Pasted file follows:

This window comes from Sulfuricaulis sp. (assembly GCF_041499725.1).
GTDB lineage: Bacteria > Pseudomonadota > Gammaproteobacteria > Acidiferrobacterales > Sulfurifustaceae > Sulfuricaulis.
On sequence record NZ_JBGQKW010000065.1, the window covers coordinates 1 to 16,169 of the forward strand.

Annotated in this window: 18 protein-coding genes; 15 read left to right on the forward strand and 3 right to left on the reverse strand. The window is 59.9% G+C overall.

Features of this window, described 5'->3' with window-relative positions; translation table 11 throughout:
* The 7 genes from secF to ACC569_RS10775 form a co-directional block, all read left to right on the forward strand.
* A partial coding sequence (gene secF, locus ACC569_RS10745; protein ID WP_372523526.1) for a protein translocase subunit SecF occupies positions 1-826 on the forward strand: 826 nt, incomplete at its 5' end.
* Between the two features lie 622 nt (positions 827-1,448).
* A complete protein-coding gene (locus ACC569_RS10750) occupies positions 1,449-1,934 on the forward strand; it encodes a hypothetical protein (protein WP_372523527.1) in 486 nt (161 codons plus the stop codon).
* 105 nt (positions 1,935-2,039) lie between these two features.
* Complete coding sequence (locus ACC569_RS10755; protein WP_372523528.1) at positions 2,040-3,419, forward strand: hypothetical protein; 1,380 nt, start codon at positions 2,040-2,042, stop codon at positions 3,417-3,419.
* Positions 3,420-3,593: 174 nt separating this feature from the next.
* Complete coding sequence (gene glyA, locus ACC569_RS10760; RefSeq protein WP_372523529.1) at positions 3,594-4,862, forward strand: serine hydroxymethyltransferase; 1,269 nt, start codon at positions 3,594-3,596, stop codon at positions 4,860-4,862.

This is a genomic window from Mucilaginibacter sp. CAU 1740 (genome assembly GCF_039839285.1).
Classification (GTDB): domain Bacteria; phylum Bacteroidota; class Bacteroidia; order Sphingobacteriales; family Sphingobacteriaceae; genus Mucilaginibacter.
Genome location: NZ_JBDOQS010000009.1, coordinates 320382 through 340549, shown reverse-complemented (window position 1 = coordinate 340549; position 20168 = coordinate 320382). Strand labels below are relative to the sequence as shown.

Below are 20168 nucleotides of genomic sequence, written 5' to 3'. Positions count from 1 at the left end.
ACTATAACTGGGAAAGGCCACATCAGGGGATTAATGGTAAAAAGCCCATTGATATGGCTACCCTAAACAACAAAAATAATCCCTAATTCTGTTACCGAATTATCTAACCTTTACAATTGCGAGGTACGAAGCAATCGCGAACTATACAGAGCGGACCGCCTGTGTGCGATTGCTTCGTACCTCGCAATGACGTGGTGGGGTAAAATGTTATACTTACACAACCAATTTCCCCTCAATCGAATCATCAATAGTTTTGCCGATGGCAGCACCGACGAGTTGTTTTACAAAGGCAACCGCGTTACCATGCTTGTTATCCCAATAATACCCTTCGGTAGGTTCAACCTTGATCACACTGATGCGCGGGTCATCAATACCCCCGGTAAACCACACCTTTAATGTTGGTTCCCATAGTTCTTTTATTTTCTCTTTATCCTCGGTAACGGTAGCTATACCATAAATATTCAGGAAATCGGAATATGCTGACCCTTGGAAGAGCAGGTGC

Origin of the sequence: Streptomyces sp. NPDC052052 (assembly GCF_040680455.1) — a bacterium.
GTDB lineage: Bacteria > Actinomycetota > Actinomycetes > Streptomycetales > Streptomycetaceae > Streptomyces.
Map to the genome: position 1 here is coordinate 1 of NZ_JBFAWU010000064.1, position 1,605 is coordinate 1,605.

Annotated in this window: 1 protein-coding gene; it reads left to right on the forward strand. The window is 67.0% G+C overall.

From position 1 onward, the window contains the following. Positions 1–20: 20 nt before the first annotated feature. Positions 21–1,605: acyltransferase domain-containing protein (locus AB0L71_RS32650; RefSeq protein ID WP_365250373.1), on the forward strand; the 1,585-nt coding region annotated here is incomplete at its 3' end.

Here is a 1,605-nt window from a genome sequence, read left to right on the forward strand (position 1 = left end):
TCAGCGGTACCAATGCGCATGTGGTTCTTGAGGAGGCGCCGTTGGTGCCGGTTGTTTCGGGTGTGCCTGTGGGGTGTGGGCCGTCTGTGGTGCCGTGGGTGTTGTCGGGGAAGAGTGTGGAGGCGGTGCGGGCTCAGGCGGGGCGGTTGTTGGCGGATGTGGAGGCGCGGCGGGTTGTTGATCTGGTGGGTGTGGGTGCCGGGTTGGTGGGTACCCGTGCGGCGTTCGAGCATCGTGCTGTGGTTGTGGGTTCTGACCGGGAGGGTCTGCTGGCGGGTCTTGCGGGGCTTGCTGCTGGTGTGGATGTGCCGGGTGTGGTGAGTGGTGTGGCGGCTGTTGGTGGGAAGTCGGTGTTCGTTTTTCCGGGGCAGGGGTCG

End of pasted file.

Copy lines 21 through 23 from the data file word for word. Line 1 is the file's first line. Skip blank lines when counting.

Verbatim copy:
Map to the genome: position 1 here is coordinate 1 of NZ_JBFAWU010000064.1, position 1,605 is coordinate 1,605.

Annotated in this window: 1 protein-coding gene; it reads left to right on the forward strand. The window is 67.0% G+C overall.

From position 1 onward, the window contains the following. Positions 1–20: 20 nt before the first annotated feature. Positions 21–1,605: acyltransferase domain-containing protein (locus AB0L71_RS32650; RefSeq protein ID WP_365250373.1), on the forward strand; the 1,585-nt coding region annotated here is incomplete at its 3' end.